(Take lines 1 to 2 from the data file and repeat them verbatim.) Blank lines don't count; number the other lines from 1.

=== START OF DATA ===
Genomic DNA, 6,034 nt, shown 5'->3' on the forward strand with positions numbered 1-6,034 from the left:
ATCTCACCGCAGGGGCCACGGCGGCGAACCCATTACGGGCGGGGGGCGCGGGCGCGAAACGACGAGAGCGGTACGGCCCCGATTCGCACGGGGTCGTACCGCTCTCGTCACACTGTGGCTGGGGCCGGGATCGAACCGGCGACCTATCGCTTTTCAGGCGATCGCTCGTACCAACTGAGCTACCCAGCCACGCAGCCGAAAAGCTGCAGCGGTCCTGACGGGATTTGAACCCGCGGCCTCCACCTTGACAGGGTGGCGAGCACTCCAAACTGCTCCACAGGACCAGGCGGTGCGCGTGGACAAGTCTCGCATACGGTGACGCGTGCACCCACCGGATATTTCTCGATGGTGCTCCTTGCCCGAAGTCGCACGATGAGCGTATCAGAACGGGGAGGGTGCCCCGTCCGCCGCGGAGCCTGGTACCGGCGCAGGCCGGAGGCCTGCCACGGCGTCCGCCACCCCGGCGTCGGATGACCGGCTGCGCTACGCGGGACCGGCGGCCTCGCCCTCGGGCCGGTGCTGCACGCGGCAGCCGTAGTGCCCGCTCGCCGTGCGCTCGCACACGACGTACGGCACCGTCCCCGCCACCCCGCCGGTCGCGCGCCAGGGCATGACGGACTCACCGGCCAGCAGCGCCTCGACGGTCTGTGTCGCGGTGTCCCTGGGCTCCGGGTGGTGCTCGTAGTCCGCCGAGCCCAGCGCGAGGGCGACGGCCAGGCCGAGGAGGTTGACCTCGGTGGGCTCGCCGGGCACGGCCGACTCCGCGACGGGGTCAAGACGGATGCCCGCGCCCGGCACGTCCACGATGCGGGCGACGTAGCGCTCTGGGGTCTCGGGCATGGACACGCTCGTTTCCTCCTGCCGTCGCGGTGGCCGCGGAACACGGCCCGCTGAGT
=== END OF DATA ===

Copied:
Genomic DNA, 6,034 nt, shown 5'->3' on the forward strand with positions numbered 1-6,034 from the left:
ATCTCACCGCAGGGGCCACGGCGGCGAACCCATTACGGGCGGGGGGCGCGGGCGCGAAACGACGAGAGCGGTACGGCCCCGATTCGCACGGGGTCGTACCGCTCTCGTCACACTGTGGCTGGGGCCGGGATCGAACCGGCGACCTATCGCTTTTCAGGCGATCGCTCGTACCAACTGAGCTACCCAGCCACGCAGCCGAAAAGCTGCAGCGGTCCTGACGGGATTTGAACCCGCGGCCTCCACCTTGACAGGGTGGCGAGCACTCCAAACTGCTCCACAGGACCAGGCGGTGCGCGTGGACAAGTCTCGCATACGGTGACGCGTGCACCCACCGGATATTTCTCGATGGTGCTCCTTGCCCGAAGTCGCACGATGAGCGTATCAGAACGGGGAGGGTGCCCCGTCCGCCGCGGAGCCTGGTACCGGCGCAGGCCGGAGGCCTGCCACGGCGTCCGCCACCCCGGCGTCGGATGACCGGCTGCGCTACGCGGGACCGGCGGCCTCGCCCTCGGGCCGGTGCTGCACGCGGCAGCCGTAGTGCCCGCTCGCCGTGCGCTCGCACACGACGTACGGCACCGTCCCCGCCACCCCGCCGGTCGCGCGCCAGGGCATGACGGACTCACCGGCCAGCAGCGCCTCGACGGTCTGTGTCGCGGTGTCCCTGGGCTCCGGGTGGTGCTCGTAGTCCGCCGAGCCCAGCGCGAGGGCGACGGCCAGGCCGAGGAGGTTGACCTCGGTGGGCTCGCCGGGCACGGCCGACTCCGCGACGGGGTCAAGACGGATGCCCGCGCCCGGCACGTCCACGATGCGGGCGACGTAGCGCTCTGGGGTCTCGGGCATGGACACGCTCGTTTCCTCCTGCCGTCGCGGTGGCCGCGGAACACGGCCCGCTGAGT